This article applies to: Policy
Any activity that is illegal under local, state, or federal laws is a violation of Cornell policy. Alleged violations will be referred to the campus Judicial Administrator. In addition, offenders may be investigated and/or prosecuted by the appropriate local, state or federal authorities. For more information on the law, check out Cornell Law School's Legal Information Institute.
Almost all forms of original expression that are fixed in a tangible medium are subject to copyright protection, even if no formal copyright notice is attached. Written text (including e-mail messages, news posts, and web pages), recorded sound, digital images, and computer software are some examples of works that can be copyrighted. Unless otherwise specified by contract, the employer generally holds the copyright for work done by an employee in the course of employment.
Copyright holders have many rights, including the right to reproduce, adapt, distribute, display, and perform their work. Reproducing, displaying or distributing copyrighted material without permission infringes on the copyright holder's rights. However, "fair use" applies in some cases. If a small amount of the work is used in a non-commercial situation and does not economically impact the copyright holder it may be considered fair use. For example, quoting some passages from a book in a report for a class assignment would be considered fair use. Linking to another web page from your web page is not usually considered infringement. However, copying some of the contents of another web page into yours or use of video clips without permission would likely be infringement. For lots more information, check out Cornell Law School's Legal Information Institute or Stanford's Copyright & Fair Use.
Unauthorized duplication, distribution or use of someone else's intellectual property, including computer software, constitutes copyright infringement and is illegal and subject to both civil and criminal penalties. The ease of this behavior online causes many computer users to forget the seriousness of the offense. As a result of the substantial amounts of money the software industry loses each year from software piracy, the software companies enforce their rights through courts and by lobbying for and getting stiffer criminal penalties. It is a felony to reproduce or distribute ten illegal copies of copyrighted software with a total value of $2,500 within a 180-day period. Penalties for a first time felony conviction of software piracy include a jail term of up to ten years and fines up to $250,000.
Sound Recording Piracy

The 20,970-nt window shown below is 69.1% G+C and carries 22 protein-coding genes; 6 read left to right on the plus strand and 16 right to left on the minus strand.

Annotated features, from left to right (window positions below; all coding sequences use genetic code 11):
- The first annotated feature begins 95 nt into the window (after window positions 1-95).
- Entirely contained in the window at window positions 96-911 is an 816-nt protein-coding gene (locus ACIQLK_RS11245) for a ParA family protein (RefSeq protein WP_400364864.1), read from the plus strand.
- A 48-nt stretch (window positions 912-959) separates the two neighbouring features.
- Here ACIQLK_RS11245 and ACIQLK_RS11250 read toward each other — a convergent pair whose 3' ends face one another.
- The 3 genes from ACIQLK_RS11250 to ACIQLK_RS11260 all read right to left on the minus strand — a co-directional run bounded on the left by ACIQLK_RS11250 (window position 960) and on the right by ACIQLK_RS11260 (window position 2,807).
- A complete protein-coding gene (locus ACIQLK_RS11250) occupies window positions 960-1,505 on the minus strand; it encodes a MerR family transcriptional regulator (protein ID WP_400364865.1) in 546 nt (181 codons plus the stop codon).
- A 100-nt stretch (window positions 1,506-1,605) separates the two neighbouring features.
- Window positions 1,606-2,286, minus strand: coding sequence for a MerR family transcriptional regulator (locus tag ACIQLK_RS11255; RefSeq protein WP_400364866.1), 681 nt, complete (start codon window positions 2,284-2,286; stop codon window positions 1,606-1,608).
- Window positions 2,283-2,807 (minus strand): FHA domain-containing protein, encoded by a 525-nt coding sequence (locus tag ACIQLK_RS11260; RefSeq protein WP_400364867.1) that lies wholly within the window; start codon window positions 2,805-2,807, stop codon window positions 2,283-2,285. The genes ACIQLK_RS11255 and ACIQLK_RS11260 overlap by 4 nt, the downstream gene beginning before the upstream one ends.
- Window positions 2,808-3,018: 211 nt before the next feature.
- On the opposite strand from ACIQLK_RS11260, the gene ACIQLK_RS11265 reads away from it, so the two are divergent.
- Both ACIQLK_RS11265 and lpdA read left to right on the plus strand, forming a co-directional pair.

Another form of copyright infringement is the unauthorized duplication and distribution of sound recordings. Online piracy is increasing as many people use the Internet to illegally distribute digital audio files (e.g. MP3 format). The Recording Industry Association of America (RIAA) monitors the Internet daily and scans for sites that contain music. They have been successful in getting the sound recordings removed from those sites. You can report violations to the RIAA directly (see section on Outside agencies).
Federal copyright law grants the copyright owner in a sound recording (typically, a record company) the exclusive right to reproduce, adapt, distribute and, in some cases, digitally transmit their sound recordings. Therefore, the following activities, if unauthorized by the copyright owner, may violate their rights under federal law:
- Making a copy of all or a portion of a sound recording onto a computer hard drive, server or other hardware used in connection with a web site or other online forum. This includes converting a sound recording into a file format (such as a .wav or mp3 file) and saving it to a hard drive or server.
- Transmitting a copy or otherwise permitting users to download sound recordings from a site or other forum.
- Digitally transmitting to users, at their request, a particular sound recording chosen by or on behalf of the recipient.
If you reproduce or offer full-length sound recordings for download without the authorization of the copyright owner, you are in violation of federal copyright law and could face civil as well as criminal penalties. Placing statements on your web site, such as "for demo purposes only" or that the sound files must be "deleted with 24 hours," does not prevent or extinguish this liability. See Copyright infringement, above, for more information on what is considered "fair use".